• "In this phase such corner cases are not really analyzed yet" - corner cases that are deferred for later usually end up at the bottom of a backlog and will be forgotten by time. While that usually works for "regular" software, I would opt for a more rigorous approach in your case, since the software you're developing is, quite literally, a matter of life and death.

  • "you as a driver of a car needs to make you own decision as well. Have you ever thinking about what would be your decision in such a case?"

That's precisely the problem. When it's my decision and my decision alone, then it's on me.

But when a fully autonomous car makes a decision like that, then I'm not ok with living with the guilt of a decision I didn't make.
That's why these moral issues are so delicate and should be analyzed thoroughly before implementing anything.

  • "So me as a developer I'm never taking such decisions"

Just some friendly advice, be very careful with that.
You may think that "you're just following orders", but that exactly what the developers from Volkswagen thought when they wrote the software that tricked the pollution tests. And one them went to jail for that: bbc.com/news/business-41053740.

Thanks again for taking the time to answer my questions.

Best of luck in the future!

 

How are the vehicles programmed to behave if they loose one or more sensors while in motion/driving?

For example: if a autonomous car loses its front facing camera, can it take appropriate action without intervention from the driver?

 

First of all the different sensors can replace each other in some cases. Like for example in case of heavy rain you can not rely on camera, but the radar/lidar is enough etc.
On the otherhand in case of sensor errors, the system is going into a so called degradation mode, it's up to the type of the degradation it is either introducing some limitations into the functionality, or disabling it. In the second case of course as far as possible the car is bringing itself into a safe state, like stopping.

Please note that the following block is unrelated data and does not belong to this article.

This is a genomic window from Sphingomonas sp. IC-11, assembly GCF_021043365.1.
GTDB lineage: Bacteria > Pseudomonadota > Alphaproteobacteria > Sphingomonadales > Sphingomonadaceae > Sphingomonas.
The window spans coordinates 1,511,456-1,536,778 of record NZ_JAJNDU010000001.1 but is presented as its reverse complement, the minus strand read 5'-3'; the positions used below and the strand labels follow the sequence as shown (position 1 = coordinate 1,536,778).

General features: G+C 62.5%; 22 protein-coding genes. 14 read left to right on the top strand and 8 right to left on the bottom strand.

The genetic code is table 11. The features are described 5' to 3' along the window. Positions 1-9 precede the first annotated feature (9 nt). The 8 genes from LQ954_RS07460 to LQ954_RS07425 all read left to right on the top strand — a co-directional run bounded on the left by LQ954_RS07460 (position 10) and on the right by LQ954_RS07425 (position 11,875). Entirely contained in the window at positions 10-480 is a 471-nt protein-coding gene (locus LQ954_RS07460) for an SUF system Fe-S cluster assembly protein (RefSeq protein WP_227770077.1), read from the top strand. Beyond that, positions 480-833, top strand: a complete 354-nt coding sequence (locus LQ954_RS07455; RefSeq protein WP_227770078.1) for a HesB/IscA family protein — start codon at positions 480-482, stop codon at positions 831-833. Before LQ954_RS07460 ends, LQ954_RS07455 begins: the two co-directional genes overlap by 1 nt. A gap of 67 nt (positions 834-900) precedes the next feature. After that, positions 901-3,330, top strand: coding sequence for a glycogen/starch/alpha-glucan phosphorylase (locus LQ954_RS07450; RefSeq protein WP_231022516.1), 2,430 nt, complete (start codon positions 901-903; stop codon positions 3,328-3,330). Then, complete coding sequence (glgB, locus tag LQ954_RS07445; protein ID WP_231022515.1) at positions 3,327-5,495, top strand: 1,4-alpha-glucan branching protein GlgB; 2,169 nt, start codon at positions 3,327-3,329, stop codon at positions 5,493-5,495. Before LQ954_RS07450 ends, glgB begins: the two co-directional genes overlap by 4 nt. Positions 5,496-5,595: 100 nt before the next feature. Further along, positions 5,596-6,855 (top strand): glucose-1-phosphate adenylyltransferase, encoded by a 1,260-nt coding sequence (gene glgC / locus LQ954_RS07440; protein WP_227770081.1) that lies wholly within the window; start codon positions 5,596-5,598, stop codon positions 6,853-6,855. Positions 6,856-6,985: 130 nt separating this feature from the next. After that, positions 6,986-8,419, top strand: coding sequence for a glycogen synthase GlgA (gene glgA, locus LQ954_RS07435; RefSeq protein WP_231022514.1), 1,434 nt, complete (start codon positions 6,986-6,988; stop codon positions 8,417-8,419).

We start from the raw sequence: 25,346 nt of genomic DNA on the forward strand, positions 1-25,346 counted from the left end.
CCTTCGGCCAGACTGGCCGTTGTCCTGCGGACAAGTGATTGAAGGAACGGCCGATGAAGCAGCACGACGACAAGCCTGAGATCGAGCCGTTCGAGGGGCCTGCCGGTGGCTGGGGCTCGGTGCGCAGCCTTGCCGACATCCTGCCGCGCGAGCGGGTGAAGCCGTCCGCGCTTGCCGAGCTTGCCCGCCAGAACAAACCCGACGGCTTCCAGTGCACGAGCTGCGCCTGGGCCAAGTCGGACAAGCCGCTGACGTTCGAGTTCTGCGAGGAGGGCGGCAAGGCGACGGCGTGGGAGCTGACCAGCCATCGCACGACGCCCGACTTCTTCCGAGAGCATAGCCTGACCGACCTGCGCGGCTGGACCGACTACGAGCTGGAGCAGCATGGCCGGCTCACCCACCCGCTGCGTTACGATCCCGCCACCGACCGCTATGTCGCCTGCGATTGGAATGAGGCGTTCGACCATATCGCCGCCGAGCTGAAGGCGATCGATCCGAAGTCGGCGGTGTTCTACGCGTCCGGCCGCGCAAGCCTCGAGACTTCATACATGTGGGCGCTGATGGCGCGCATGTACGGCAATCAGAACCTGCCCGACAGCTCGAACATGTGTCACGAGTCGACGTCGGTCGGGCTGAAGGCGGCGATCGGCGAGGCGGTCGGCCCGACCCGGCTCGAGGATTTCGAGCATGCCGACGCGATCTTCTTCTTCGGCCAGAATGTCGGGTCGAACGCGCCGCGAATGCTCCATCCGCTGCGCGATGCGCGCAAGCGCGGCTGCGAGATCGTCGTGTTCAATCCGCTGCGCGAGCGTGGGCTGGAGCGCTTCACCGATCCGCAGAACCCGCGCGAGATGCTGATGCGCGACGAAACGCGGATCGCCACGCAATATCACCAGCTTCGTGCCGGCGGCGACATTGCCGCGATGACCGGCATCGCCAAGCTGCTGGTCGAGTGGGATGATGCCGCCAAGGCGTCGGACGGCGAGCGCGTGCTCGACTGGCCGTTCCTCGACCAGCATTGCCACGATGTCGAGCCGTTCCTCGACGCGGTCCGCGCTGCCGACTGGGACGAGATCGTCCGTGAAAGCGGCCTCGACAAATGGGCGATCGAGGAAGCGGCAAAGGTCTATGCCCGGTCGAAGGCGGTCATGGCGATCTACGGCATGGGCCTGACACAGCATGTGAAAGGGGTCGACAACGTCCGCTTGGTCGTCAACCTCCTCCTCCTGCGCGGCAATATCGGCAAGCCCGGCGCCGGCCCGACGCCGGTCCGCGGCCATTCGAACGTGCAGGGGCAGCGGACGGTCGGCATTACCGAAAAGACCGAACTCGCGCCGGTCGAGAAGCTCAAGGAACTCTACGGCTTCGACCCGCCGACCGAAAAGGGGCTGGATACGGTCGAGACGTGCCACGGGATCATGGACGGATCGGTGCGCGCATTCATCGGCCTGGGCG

1. What programming language do you use ?

  2. How big is your team and what are the members of your team.

  3. Do you use agile? e.g. scrum

 
  1. Mainly C++, but for prototyping and tooling Python is used as well
  2. It is really a huge project with over 100 engineers working on that, with very different roles: system engineers, product owners, software engineers, test engineers etc.
  3. Yes
 

I have a feeling that if an autonomous car is built to work in extremely crowded and not very well defined roads, it would work anywhere better. How far from reality am I?

 

I'm not sure if I understand you correctly. But of course the city scenarios are the most complicated ones. But there can be some other tricky situations as well: difficult weather conditions (fog, heavy rain, snowy road surface) or for example a road construction.

 

What do you think will be the timeline before autonomous cars become commonplace on the roads? And, how long do you think before the majority of cars are autonomous?

 

Here I'm a bit pessimistic. Most of the companies are planning the first serial production for the upcoming 5-7 years, but I think it will take a bit longer. But once it will be introduced I think it will become quite fast popular and since most of the new cars today already have most of the sensors (they have front camera, back camera, radar, ultrasonic sensors) only the software needs to be changed strongly I don't expect too high prices. On the other hand there are different levels of autonomous driving. Features like highway pilot or traffic jam assistant are already almost perfect.

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Hi, I'm a software developer with around 5 years experience. Currently I'm mainly focusing on software architecture, technical project leading, programmer soft skills and blogging.